Howardena Pindell, still from Free, White and 21.
Howardena Pindell at Art Omi
While the grounds of Art Omi
were one of the few cultural resources to never close during the pandemic, this exhibition by mixed media artist Howardena Pindell
marks the reopening of the indoor Newmark Gallery. The show features works of photo collage and video art that take up timely themes of politics, racism, physical trauma, memory, and the human experience. Through November 1.
"Paint: Medium as Power in a Time of Crisis" at Barrett Art Center
Cary Okoro, Disturbing II.
Inspired by the pandemic, "Paint
" brings together the work of 43 artists from across the country in a juried exhibition that takes the catharsis of creation as its central theme. Curator Juana Williams of the Urban Institute for Contemporary Arts chose works that represent a spectrum of lived experience, artistic process, and coping mechanisms for crisis. Through August 15.
"Now, More Than Ever: 2020 Summer Exhibition" at Wassaic Project/Online
Jenny Morse, Employee of the Month.
The Wassaic Project's
annual summer exhibition goes online this year, showcasing 161 works by 67 artists in a virtual layout that mimics the seven floors of the historic mill building and grounds. The art ranges from life-sized freestanding wood cutouts to trapunto quilted pillows. The show is also documented in a limited edition hardcover coffee table book. Some of our favorites: You with Matches, Me with the Kindling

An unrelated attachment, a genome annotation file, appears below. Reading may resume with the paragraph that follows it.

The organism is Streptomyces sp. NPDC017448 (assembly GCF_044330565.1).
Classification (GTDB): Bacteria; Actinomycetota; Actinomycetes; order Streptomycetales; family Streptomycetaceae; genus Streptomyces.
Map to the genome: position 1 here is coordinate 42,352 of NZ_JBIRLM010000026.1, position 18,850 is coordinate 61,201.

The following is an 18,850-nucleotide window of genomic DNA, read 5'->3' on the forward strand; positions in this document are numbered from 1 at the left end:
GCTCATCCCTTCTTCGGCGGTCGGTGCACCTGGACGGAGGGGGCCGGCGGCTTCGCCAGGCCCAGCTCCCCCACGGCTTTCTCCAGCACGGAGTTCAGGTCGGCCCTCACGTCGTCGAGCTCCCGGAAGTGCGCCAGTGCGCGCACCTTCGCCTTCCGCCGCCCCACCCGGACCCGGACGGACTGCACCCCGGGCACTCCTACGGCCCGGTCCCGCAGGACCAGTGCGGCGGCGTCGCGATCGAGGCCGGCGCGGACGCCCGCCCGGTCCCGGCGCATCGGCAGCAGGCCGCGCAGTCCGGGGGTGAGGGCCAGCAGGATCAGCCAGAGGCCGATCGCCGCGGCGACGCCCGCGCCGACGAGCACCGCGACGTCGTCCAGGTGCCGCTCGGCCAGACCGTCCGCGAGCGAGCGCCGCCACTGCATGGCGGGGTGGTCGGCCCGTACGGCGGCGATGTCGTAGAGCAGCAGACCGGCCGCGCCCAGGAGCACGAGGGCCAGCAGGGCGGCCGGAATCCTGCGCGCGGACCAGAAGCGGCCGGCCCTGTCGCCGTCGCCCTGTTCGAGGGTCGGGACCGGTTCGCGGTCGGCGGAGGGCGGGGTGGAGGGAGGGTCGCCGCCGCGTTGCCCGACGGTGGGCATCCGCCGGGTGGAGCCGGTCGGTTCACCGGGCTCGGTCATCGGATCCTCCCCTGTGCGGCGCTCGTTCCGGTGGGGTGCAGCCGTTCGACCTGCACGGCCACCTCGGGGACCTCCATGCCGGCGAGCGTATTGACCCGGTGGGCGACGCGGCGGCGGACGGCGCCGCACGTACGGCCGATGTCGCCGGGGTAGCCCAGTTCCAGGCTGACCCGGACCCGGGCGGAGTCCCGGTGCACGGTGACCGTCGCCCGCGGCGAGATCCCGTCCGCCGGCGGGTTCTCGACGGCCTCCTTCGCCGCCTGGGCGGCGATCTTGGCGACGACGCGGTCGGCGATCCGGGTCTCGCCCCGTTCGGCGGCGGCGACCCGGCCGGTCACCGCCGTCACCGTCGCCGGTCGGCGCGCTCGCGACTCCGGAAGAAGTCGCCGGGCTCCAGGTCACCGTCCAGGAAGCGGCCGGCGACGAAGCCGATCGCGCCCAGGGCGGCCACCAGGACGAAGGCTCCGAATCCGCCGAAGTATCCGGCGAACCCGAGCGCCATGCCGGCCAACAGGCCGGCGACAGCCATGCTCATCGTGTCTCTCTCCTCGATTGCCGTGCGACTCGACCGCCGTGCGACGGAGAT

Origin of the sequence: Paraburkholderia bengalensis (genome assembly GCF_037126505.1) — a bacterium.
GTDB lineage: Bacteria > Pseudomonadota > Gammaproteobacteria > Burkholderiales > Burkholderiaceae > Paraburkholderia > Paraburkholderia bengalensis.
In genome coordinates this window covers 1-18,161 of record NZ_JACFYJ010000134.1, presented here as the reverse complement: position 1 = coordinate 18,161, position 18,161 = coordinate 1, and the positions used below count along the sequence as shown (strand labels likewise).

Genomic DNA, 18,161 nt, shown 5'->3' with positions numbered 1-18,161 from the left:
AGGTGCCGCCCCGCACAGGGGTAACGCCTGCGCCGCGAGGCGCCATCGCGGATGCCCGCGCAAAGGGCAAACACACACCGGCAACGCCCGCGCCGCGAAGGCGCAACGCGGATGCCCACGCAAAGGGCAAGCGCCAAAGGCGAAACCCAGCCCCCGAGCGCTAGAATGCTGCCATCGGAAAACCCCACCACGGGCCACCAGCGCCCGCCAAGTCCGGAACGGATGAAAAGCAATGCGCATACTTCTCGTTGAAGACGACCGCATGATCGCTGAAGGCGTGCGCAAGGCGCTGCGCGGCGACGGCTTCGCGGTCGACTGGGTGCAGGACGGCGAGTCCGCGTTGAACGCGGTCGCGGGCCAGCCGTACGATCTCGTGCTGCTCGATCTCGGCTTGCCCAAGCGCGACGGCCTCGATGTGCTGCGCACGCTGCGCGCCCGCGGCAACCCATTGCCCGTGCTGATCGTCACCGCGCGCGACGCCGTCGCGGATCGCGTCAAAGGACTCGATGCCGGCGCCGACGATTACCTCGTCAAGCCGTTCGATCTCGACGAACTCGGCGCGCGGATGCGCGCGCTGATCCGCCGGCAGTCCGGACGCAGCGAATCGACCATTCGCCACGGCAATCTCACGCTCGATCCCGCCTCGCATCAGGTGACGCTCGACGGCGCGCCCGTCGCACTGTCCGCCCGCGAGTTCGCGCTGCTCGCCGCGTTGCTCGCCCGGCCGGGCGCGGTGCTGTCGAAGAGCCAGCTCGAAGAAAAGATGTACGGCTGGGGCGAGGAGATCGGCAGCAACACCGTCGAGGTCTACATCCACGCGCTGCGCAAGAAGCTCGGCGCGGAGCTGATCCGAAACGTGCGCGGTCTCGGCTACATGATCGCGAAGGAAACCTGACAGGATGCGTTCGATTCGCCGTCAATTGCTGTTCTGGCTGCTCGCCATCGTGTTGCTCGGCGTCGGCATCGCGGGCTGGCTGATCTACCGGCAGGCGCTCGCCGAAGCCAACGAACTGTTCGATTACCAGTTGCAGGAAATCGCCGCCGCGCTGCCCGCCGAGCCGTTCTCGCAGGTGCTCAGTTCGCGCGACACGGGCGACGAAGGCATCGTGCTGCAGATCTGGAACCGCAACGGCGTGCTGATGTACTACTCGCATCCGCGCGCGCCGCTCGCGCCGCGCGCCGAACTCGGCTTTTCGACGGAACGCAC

, by Melissa Murray; Will the Sun Shine Over Me
, by Bony Ramirez; and Employee of the Month
, by Jenny Morse.
Ashley Garrett at September Gallery
Ashley Garrett, Empty Realm.
Ranging from postcard size to over seven feet, the works in "Aegis" are a study of depth and dimensionality, done in Garrett's characteristic painterly style. On display at September Gallery
, the range of scale requires both proximity and distance, mimicking the continual adjustments of perception we undergo when immersed in nature. Through August 16.
Carlo D'Anselmi at Pamela Salisbury
Carlo D'Anselmi, Feeding the Fish.
Queens-based painter Carlo D'Anselmi
usually creates large, predominantly monochromatic oil works on linen. His figures—rarely alone—sit, lie, swim, search, and drown in water, whose transparency offers a glimpse into the fragility of human relationships. "Alone Together" features works created in lockdown using humbler materials like colored pencil and ballpoint pen. And though the watery milieu is the same, the figures here are alone. August 1-30.
Jan Harrison at 11 Jane Street
Since the '80s, Harrison has used animals in her art as a foil to explore both the wild and tame sides of the human psyche. Whether sculpture or painting, her work is steeped in an idiosyncratic mythology that views animals as our teachers and guides back to the natural world. "Animula: Big Little Soul"
at 11 Jane Street
brings together paintings, performance, and a sculptural installation. August 29-October 4. Opening reception: August 29, 5-8pm.